Tynion IV: When Luthor walks into the pages of Justice League #1, he has uncovered an incredible secret about our universe. And that secret is the thing that drives his actions through that first issue, and the entire first arc of Justice League. That’s really where it starts. And the mystery of what he wants is something that’s going to play out over the course of the run.
So. that is a very, very good question and I cannot answer it in full.
Fair enough. So who’s on the roster?
Tynion IV: Luthor, Joker, Manta, Cheetah, Grodd and Sinestro. That is the core roster.
How do these villain spotlights play out structurally in the overall Justice League story?
Tynion IV: We’re going to see Justice League arcs that are playing out and these stories are in conversation with those arcs. Like, the first arc is big on Grodd and Sinestro, so we feed those conversations in issue five.
In the next spotlight issue, which sets the stage for the second arc of Justice League, we’ll see the pitches made to Black Manta and Cheetah, and then we’ll see the one I am most excited to write – in the third Legion of Doom[-focused] issue, we’ll read the pitch Luthor made to Joker. And there are other villains that are in the periphery who I can’t even start hinting at.
But within these first Legion of Doom spotlight issues, we wanted to sort of establish what each of the villains are trying to get out of joining the Legion. And you know, Luthor chose these people for very specific reasons, and it’s because of the mythology that he can tap into through the villains. It’s no mistake that the villains kinda match up to some of the core heroes of the Justice League.
An Omega Titan makes his presence felt in No Justice #1. Image: Francis Manapul (DC Comics)
So this is a programmatic decision on Luthor’s part. Before these characters teamed up it seemed like, “Hey, we have this one common goal…” Here, it’s more like a strategic partnership.
Tynion IV: Yes. Absolutely.
You’ve been pretty well travelled all over the DC Universe at this point, but the vast majority of the your tenure has been in the Bat-books. What’s it like writing Lex and Grodd and Sinestro and the others?
Tynion IV: Luthor is probably my favourite villain in all of comics. Lex Luthor is, I think, the double of Superman. If Superman represents the best of us, Luthor represents the worst of us while also representing, kind of, the best of us. He’s the perfect, twisted version of Superman.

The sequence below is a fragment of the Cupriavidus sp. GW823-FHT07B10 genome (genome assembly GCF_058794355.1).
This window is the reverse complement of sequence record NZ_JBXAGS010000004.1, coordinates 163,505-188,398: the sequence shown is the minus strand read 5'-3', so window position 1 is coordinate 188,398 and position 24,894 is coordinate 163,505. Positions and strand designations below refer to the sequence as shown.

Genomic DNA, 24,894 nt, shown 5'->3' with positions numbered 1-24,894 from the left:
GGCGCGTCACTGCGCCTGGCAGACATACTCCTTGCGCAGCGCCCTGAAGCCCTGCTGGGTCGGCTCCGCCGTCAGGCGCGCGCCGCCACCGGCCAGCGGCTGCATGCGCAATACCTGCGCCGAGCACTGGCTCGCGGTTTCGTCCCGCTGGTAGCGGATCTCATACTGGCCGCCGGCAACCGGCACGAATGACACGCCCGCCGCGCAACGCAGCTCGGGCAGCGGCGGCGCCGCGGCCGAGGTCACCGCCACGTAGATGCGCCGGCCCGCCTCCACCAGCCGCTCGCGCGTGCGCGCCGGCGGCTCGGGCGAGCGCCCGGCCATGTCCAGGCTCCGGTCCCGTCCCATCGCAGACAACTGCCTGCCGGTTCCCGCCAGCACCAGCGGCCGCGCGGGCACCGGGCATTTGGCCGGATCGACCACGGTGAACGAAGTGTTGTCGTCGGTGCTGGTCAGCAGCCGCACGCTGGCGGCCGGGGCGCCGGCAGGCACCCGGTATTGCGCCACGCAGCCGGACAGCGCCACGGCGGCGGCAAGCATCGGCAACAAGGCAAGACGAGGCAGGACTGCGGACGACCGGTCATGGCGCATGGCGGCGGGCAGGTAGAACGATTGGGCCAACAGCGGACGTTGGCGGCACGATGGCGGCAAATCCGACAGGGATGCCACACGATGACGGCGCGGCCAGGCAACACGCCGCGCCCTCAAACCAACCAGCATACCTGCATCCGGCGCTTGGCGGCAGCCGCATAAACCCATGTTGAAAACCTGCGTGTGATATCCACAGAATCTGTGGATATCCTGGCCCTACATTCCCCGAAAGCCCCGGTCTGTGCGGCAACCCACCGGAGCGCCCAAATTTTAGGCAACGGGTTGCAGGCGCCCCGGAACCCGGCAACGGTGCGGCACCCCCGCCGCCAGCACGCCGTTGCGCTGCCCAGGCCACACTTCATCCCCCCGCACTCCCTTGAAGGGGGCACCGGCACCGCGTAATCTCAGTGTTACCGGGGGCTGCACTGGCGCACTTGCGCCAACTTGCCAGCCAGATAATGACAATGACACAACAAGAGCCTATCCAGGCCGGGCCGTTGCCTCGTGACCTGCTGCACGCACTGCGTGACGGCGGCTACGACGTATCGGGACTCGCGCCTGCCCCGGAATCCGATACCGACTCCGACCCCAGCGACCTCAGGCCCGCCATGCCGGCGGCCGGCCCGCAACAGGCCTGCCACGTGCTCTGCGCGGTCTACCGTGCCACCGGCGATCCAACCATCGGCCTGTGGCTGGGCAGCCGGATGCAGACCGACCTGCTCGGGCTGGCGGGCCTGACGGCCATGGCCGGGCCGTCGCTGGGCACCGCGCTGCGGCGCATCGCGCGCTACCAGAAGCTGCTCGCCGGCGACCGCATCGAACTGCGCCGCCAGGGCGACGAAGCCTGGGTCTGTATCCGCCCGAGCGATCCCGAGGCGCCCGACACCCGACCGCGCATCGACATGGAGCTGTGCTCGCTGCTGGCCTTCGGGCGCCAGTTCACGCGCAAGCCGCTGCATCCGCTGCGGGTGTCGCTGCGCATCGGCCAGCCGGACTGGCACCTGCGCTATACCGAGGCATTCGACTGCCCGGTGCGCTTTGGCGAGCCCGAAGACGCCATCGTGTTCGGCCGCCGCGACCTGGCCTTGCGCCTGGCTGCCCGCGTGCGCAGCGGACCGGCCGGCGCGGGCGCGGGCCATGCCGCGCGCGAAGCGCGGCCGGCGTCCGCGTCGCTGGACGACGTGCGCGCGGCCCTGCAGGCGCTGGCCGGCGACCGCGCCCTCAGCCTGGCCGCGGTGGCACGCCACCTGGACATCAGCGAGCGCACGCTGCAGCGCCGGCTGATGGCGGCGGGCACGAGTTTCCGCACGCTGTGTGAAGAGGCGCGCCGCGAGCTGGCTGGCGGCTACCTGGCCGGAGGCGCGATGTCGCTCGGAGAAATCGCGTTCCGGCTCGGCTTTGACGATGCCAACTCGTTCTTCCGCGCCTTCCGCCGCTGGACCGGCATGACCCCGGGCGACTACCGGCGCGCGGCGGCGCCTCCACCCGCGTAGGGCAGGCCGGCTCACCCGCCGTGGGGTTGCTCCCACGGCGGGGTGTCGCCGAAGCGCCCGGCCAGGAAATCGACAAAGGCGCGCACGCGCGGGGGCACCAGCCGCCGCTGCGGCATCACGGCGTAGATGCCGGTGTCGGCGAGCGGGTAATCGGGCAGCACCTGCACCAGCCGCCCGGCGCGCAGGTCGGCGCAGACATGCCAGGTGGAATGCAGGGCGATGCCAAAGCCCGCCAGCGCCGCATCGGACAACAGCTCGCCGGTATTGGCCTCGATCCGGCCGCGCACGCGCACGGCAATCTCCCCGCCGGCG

He’s a kind of Lucifer figure for the DC Universe, someone filled with so much prideful rage. Basically, this whole story starts with Luthor being made to feel small, and Luthor… refuses.
Luthor being told that he has to be this small thing in the face of the universe is not something that he’ll ever accept. And a character who has that kind of fierceness of will and total confidance is intoxicating and really fun to write.
Tonally, what we’re trying to do with Justice League and everything is we’re playing with the full sandbox of the DC Universe, and the Luthor we’re tapping into here isn’t just the suit-and-tie businessman. We’ll see him in his iconic costumes in the series, but this is the mad scientist Luthor more. In the Legion of Doom, we see him, like, in a suit and tie walking along the Source Wall. Like, this is Luthor Proud.
Lex and a bunch of no-so-good guys working with the Justice League in No Justice #1. Image: Francis Manapul (DC Comics)
One thing that was very important to Scott from the beginning is that with these Legion of Doom characters – they are very arch villains. They embody villainy in this huge way. But Luthor’s making a pitch to them, a pitch that’s compelling – even to a good person.
When the universe tells you what your limitations are, you don’t have to pretend you’re better than you are. You can be exactly what you are to the fullest extent. And you can embrace that selfishness and find power, and save yourself in the face of the universe.
We want people to read these issues and say, “You know what? I’d actually side with the Legion of Doom over the Justice League.” So, if we do our job, that’s what we’ll do.
It sounds like Lex and the villains will be finding renewed purpose, just like the heroes.
Tynion IV: These issues provide a different perspective. In the core arcs, we’re going to see what the heroes are going through and why they’re making the decisions they’re making. The book is Justice League. We’re following Team Justice, all the way.
[But these are] an opportunity to take a pause in the middle of the story and see… what the villains have been up to, and the vastness of the story. The villains know more than the heroes at one point of the story, and at others the heroes know more than the villains… it allows us to come at the greater cosmic mystery that we’re building over the Justice League series from two perspectives.
And every arc of Justice League, and every Legion of Doom[-focused] issue in the context of it, will shine a light at different corners of the mythology taking shape in the DC Universe.
The Justice League comic relaunches next week on June 6 – and the new Legion of Doom will make its debut in Justice League #5, on shelves August 1.